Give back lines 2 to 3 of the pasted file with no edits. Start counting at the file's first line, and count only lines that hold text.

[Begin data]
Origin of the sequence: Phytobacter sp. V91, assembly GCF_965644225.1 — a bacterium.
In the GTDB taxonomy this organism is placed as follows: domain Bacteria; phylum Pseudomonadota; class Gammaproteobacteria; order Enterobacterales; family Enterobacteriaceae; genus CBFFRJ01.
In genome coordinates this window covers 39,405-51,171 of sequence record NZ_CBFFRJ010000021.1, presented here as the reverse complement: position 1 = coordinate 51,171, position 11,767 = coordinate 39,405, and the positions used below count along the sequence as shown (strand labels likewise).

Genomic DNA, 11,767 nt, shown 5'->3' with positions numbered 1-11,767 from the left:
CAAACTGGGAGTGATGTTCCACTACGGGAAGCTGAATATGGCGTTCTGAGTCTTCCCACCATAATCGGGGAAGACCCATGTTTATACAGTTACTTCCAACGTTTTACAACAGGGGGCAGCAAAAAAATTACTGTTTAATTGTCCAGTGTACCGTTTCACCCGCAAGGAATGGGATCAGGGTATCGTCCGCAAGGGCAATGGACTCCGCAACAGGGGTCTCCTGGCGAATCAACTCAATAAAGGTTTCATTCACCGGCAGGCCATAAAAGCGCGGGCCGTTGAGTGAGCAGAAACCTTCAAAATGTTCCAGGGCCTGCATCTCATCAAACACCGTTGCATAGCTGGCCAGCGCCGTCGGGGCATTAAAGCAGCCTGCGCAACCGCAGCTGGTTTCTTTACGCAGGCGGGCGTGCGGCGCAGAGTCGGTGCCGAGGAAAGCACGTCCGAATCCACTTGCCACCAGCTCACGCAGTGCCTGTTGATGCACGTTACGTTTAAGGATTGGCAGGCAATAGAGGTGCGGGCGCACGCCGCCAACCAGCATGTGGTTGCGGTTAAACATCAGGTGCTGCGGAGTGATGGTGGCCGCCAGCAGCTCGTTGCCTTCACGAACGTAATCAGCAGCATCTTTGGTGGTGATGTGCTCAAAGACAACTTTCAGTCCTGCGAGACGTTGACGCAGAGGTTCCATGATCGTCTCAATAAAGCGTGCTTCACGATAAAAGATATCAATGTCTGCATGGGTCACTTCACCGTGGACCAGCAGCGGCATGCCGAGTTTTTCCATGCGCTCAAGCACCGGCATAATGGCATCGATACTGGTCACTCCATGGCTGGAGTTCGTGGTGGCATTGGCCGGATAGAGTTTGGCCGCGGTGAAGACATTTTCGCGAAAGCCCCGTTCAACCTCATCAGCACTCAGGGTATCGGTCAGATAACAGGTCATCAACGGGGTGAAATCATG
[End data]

In the GTDB taxonomy this organism is placed as follows: domain Bacteria; phylum Pseudomonadota; class Gammaproteobacteria; order Enterobacterales; family Enterobacteriaceae; genus CBFFRJ01.
In genome coordinates this window covers 39,405-51,171 of sequence record NZ_CBFFRJ010000021.1, presented here as the reverse complement: position 1 = coordinate 51,171, position 11,767 = coordinate 39,405, and the positions used below count along the sequence as shown (strand labels likewise).